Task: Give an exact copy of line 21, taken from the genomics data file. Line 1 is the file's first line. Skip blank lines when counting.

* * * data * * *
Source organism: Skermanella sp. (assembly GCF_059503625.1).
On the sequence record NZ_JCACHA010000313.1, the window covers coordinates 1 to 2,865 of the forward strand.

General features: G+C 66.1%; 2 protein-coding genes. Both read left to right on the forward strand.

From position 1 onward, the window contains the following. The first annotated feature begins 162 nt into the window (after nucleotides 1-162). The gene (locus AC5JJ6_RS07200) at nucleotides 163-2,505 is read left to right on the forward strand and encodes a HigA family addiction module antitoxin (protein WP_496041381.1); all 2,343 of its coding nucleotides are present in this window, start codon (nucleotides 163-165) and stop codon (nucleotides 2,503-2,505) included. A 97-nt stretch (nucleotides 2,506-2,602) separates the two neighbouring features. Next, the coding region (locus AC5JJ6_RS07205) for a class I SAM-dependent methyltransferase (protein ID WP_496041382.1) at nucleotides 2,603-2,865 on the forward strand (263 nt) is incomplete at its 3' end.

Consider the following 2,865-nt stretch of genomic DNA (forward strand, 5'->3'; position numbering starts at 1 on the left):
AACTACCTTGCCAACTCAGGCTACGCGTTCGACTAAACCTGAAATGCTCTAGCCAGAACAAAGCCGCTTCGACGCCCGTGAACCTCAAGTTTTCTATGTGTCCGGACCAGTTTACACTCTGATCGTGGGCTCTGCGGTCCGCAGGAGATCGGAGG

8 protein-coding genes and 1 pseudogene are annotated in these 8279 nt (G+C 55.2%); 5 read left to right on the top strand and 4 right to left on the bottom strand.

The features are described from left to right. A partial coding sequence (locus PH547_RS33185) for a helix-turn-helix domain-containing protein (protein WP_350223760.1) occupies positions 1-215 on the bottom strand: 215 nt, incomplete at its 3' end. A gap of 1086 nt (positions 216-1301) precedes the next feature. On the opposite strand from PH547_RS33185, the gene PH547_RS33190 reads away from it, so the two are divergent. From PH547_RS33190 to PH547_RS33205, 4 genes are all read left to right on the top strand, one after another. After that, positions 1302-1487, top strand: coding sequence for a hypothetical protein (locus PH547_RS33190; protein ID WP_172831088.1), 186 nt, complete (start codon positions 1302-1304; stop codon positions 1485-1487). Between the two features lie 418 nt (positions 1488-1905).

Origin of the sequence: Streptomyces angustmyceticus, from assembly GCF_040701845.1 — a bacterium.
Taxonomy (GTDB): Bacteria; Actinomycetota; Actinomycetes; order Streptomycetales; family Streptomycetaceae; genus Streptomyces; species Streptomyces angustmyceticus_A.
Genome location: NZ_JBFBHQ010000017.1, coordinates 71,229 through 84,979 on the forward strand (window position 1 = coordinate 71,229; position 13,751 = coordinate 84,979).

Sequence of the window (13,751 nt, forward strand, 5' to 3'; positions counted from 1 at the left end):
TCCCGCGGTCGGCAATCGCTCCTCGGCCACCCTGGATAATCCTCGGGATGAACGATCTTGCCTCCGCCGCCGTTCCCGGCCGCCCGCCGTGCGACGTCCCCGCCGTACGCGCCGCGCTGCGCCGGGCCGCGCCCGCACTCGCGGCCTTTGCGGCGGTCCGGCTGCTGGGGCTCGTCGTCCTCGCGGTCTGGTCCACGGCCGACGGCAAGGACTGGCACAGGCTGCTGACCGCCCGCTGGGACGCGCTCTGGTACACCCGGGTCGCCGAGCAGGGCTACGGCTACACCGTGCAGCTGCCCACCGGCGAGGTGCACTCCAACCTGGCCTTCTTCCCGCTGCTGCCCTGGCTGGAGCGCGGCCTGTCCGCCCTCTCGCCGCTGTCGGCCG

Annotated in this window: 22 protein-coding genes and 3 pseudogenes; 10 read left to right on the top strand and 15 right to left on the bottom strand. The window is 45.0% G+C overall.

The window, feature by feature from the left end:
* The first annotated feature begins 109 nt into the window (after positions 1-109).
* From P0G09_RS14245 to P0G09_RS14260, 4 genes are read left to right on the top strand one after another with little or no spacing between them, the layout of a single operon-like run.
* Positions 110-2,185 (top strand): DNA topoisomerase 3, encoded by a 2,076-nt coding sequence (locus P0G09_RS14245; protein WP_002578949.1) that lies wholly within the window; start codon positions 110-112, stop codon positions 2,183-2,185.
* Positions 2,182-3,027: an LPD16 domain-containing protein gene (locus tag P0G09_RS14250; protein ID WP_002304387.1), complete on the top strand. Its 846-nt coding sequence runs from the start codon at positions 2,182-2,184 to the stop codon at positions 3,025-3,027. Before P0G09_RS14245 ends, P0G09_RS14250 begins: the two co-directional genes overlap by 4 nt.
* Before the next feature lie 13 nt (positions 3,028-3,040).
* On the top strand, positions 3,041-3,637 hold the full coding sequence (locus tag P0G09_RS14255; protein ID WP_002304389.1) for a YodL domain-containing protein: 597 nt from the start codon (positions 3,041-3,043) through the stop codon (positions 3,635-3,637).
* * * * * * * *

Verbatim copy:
* On the top strand, positions 3,041-3,637 hold the full coding sequence (locus tag P0G09_RS14255; protein ID WP_002304389.1) for a YodL domain-containing protein: 597 nt from the start codon (positions 3,041-3,043) through the stop codon (positions 3,635-3,637).